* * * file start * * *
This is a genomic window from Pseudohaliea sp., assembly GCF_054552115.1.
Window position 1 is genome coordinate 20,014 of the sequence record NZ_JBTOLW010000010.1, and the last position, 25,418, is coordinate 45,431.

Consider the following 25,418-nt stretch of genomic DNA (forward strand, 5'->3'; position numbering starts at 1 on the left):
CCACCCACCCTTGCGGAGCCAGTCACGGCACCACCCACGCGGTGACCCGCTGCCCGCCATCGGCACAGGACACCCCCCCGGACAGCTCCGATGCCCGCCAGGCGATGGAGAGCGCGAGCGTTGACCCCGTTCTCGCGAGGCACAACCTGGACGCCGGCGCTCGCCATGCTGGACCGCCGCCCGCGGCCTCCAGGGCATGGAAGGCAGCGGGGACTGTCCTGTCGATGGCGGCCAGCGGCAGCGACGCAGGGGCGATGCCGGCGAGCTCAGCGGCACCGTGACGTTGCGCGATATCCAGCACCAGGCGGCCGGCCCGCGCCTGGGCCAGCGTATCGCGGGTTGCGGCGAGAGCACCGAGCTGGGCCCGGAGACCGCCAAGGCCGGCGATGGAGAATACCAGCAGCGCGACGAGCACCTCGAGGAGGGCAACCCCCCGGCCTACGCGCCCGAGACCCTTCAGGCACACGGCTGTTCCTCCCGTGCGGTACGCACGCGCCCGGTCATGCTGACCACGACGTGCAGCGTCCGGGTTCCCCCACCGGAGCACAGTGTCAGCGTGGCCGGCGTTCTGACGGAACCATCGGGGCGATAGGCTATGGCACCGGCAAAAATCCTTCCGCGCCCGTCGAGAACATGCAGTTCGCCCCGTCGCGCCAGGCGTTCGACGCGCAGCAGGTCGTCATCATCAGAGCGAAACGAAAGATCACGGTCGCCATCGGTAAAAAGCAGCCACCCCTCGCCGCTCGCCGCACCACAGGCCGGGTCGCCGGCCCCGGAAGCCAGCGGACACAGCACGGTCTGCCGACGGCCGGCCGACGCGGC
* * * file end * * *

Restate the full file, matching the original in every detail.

This is a genomic window from Pseudohaliea sp., assembly GCF_054552115.1.
Window position 1 is genome coordinate 20,014 of the sequence record NZ_JBTOLW010000010.1, and the last position, 25,418, is coordinate 45,431.

Consider the following 25,418-nt stretch of genomic DNA (forward strand, 5'->3'; position numbering starts at 1 on the left):
CCACCCACCCTTGCGGAGCCAGTCACGGCACCACCCACGCGGTGACCCGCTGCCCGCCATCGGCACAGGACACCCCCCCGGACAGCTCCGATGCCCGCCAGGCGATGGAGAGCGCGAGCGTTGACCCCGTTCTCGCGAGGCACAACCTGGACGCCGGCGCTCGCCATGCTGGACCGCCGCCCGCGGCCTCCAGGGCATGGAAGGCAGCGGGGACTGTCCTGTCGATGGCGGCCAGCGGCAGCGACGCAGGGGCGATGCCGGCGAGCTCAGCGGCACCGTGACGTTGCGCGATATCCAGCACCAGGCGGCCGGCCCGCGCCTGGGCCAGCGTATCGCGGGTTGCGGCGAGAGCACCGAGCTGGGCCCGGAGACCGCCAAGGCCGGCGATGGAGAATACCAGCAGCGCGACGAGCACCTCGAGGAGGGCAACCCCCCGGCCTACGCGCCCGAGACCCTTCAGGCACACGGCTGTTCCTCCCGTGCGGTACGCACGCGCCCGGTCATGCTGACCACGACGTGCAGCGTCCGGGTTCCCCCACCGGAGCACAGTGTCAGCGTGGCCGGCGTTCTGACGGAACCATCGGGGCGATAGGCTATGGCACCGGCAAAAATCCTTCCGCGCCCGTCGAGAACATGCAGTTCGCCCCGTCGCGCCAGGCGTTCGACGCGCAGCAGGTCGTCATCATCAGAGCGAAACGAAAGATCACGGTCGCCATCGGTAAAAAGCAGCCACCCCTCGCCGCTCGCCGCACCACAGGCCGGGTCGCCGGCCCCGGAAGCCAGCGGACACAGCACGGTCTGCCGACGGCCGGCCGACGCGGC